Appy offers the ‘revisionist’ version: that Japan was ready to surrender on the same terms we ultimately offered after the bombing, or would have surrendered quickly in the face of starvation caused by a naval blockade. No invasion was necessary, and even if one were, there were several military estimates that put casualties for an invasion as low as 40,000 … far from the estimates of “hundreds of thousands, even millions” that took hold after the way.

“Architecture of an American myth”

The Hampton Institute’s Derek Ide offers a detailed examination and contrast of ‘traditionalist,’ ‘revisionist,’ and ‘consensus’ arguments about the atomic bomb:

Traditionalists, also referred to as orthodox historians and post-revisionists, studying the atomic bomb generally accept the view posited by the Truman administration and articulated most clearly in Henry Stimson’s 1947 Harper’s Magazine article. In short, this argument assumes that the use of the atomic bombs against Japan was justifiable on military grounds in order to prevent a costly invasion of the Japanese home islands. Often attached to such analysis is the notion that insofar as the atomic bombs ended the war prior to an invasion and saved hundreds of thousands or millions of lives, the use of the atomic bombs was also a morally sound decision. There tends to be a remarkable level of homogeneity amongst the traditionalist arguments. Whereas they may emphasize certain facts or aspects of the debate, they tend to present strikingly similar arguments, with a few exceptions.

The revisionists, in contrast, tend to be far more heterogeneous. Revisionist historians are unconvinced by the official narrative, and tend to emphasize the alternatives to the atomic bomb not pursued by the Truman administration. Furthermore, most revisionists accept, on some level, the “atomic diplomacy” thesis articulated first by Gar Alperovitz in 1965. To one degree or another revisionists argue that the Truman administration purposefully chose not to pursue alternatives to ending the war and that post-war diplomatic concerns vis-à-vis the Soviet Union were germane to, and in some historian’s view dictated, the use of the atomic bombs.

The third camp, the consensus historians, are those who J. Samuel Walker refers to as having “reached a broad, though hardly unanimous, consensus on some key issues surrounding the use of the bomb.” These include the fact that Truman and his advisers were aware of alternatives that seemed likely to end the war, that invasion would likely not have been necessary, and that the atomic bomb did not save hundreds of thousands or millions of lives. What distinguishes them from the traditionalists is the argument that the atomic bombs were not a military necessity. On the other hand, their rejection or hesitancy to incorporate atomic diplomacy into their analysis differentiates them from the revisionists.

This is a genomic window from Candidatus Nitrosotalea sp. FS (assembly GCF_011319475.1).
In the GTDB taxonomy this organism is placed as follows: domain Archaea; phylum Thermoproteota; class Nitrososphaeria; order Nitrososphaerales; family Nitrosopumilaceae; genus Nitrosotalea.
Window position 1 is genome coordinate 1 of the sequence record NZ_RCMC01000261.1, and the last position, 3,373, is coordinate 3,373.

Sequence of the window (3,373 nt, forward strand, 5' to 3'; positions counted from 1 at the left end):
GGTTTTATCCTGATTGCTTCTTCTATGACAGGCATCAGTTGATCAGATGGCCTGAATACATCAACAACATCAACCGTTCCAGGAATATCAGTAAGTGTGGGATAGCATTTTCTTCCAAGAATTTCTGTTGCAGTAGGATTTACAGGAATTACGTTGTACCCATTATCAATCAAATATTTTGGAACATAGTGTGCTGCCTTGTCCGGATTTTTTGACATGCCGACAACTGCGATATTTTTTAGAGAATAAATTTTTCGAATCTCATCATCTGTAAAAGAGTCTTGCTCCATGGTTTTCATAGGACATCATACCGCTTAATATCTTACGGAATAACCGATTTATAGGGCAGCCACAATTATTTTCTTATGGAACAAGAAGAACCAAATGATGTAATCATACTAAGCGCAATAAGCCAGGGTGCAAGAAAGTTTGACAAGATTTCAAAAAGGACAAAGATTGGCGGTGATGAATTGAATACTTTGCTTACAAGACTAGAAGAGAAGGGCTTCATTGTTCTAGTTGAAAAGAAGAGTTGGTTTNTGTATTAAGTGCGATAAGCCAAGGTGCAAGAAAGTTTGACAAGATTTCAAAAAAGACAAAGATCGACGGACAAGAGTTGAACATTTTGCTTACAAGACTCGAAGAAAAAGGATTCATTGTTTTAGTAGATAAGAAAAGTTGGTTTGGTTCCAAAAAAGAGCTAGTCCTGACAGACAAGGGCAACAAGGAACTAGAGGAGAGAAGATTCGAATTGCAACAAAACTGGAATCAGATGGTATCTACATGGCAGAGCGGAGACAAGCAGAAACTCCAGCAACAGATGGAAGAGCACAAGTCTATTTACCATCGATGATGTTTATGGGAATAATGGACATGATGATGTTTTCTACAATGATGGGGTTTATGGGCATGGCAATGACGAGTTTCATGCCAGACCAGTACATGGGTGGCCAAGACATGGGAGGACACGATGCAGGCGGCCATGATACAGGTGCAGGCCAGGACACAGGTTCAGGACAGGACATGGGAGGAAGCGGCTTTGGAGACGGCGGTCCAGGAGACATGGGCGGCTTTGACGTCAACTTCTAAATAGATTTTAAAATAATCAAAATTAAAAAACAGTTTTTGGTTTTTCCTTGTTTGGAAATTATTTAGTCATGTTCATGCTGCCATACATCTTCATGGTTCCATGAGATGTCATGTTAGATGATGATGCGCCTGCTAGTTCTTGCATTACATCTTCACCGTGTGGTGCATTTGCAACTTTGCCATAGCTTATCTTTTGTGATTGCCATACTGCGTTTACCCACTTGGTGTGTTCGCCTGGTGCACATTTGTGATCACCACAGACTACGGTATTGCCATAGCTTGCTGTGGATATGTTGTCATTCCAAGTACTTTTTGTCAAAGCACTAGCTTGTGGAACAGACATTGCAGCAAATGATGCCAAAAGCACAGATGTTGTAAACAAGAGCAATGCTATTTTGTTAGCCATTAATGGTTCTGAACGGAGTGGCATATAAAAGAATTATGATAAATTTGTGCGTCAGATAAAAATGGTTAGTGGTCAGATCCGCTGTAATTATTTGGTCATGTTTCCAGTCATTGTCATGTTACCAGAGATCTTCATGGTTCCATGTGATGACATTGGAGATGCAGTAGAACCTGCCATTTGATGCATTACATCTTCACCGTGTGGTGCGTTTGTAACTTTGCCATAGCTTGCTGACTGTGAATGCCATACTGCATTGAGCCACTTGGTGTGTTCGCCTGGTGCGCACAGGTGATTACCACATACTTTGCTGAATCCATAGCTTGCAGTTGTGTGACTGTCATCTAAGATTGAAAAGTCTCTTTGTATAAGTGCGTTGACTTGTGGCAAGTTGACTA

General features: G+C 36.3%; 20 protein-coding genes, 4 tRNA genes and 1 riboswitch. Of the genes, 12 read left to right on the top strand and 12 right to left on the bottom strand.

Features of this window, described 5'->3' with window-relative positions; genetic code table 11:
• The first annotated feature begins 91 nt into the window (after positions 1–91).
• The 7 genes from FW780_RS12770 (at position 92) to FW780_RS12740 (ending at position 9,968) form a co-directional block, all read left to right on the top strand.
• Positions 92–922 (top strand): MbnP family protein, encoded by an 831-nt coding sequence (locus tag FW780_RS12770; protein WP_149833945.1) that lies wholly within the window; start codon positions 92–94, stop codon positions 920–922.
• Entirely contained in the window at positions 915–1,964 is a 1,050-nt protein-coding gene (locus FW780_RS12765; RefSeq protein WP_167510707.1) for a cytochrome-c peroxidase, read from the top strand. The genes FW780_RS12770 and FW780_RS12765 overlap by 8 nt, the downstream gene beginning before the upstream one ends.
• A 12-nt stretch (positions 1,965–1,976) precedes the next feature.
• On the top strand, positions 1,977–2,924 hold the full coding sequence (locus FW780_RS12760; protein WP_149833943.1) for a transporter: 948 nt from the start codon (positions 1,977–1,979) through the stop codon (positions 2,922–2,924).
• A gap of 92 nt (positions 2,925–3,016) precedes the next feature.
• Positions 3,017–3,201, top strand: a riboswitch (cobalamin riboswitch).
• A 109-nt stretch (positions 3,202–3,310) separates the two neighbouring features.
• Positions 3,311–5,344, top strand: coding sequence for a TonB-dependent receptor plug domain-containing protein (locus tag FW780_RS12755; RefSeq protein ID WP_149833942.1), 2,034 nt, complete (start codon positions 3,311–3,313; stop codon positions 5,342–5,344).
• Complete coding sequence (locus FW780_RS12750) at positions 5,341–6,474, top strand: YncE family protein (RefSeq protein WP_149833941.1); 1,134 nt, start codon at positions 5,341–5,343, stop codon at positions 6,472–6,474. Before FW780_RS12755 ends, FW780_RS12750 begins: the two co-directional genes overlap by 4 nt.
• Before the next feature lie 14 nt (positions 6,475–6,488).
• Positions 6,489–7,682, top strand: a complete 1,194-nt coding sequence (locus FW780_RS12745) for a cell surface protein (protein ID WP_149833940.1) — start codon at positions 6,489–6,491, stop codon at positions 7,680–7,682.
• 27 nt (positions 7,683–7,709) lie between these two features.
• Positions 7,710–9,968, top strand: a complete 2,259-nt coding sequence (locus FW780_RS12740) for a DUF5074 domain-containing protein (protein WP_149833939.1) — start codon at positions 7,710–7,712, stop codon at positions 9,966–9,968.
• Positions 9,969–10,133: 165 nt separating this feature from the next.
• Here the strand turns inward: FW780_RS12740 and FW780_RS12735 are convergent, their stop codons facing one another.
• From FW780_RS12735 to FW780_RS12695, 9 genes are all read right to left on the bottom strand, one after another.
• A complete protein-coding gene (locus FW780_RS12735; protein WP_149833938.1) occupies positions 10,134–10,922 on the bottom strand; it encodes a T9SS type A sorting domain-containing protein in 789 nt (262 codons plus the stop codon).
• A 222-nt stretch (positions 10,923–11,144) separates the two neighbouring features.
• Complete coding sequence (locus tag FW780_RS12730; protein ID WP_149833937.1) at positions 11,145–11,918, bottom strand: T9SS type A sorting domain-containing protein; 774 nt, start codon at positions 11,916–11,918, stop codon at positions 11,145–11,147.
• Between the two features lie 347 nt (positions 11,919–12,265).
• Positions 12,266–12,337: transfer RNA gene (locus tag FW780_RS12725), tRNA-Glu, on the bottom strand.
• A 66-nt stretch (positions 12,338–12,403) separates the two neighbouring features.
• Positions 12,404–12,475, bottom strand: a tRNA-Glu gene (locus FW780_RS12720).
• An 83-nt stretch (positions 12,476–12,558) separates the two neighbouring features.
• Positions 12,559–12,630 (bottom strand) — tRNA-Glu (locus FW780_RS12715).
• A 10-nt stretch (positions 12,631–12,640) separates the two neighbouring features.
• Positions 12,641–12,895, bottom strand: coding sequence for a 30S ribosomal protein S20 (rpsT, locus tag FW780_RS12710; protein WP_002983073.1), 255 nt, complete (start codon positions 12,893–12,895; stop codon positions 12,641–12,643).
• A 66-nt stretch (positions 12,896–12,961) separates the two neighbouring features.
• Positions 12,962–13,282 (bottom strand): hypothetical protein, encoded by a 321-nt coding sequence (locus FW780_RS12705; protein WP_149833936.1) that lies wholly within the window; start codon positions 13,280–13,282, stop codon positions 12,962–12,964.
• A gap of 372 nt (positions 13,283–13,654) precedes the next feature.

Ide’s lengthy article is worth reading in full, and he concludes by considering the history of the debate itself:

Although [Paul] Boyer aligns neatly with revisionist historians, he does refocus the chronological lens. Where other historians have drawn a line of continuity between the development of the bomb and its use, or between the Roosevelt and Truman administrations, Boyer furthers that line of continuity by exploring the state’s role in managing post-Hiroshima public discourse. In this way Boyer’s work partially overlaps and agrees with but significantly transcends Alperovitz “architecture of an American myth.” By focusing on the state’s institution of a broad, far-reaching propaganda campaign that helped shape popular opinion, Boyer repositions the role of the state not just as user of the atomic bomb, but also as manager of the dominant discourse after its use. In this way, Boyer provides a unique historiographical contribution by arguing that atomic policies “transformed not only military strategy and international relations, but the fundamental ground of culture and consciousness” in the United States.

“Humility in recognising the frailties of the decision-makers”

Perhaps least persuasive is the argument offered a decade ago by military historian Max Hastings at the Guardian:

Those who today find it easy to condemn the architects of Hiroshima sometimes seem to lack humility in recognising the frailties of the decision-makers, mortal men grappling with dilemmas of a magnitude our own generation has been spared.

In August 1945, amid a world sick of death in the cause of defeating evil, allied lives seemed very precious, while the enemy appeared to value neither his own nor those of the innocent. Truman’s Hiroshima judgment may seem wrong in the eyes of posterity, but it is easy to understand why it seemed right to most of his contemporaries.

We can concede “the frailties of the decision-makers” without stubbornly defending their mistakes. Indeed that is a key benefit from the study history. It allows us to contrast how decision-makers saw events at the time with the wider and clearer view offered by distance and historical research. And in doing so, we can find repeating patterns of false analysis … where leaders’ judgments were clouded by tribalism, confirmation bias, dark vengeance, or starry-eyed naïveté.

Rather than blithely accepting that such mistakes are inevitable, historians should help us recognize conditions that make such mistakes more likely, so we can try to avoid them in the future. Otherwise history is merely a collection of self-serving myths.


Photo Credit: Phoenix House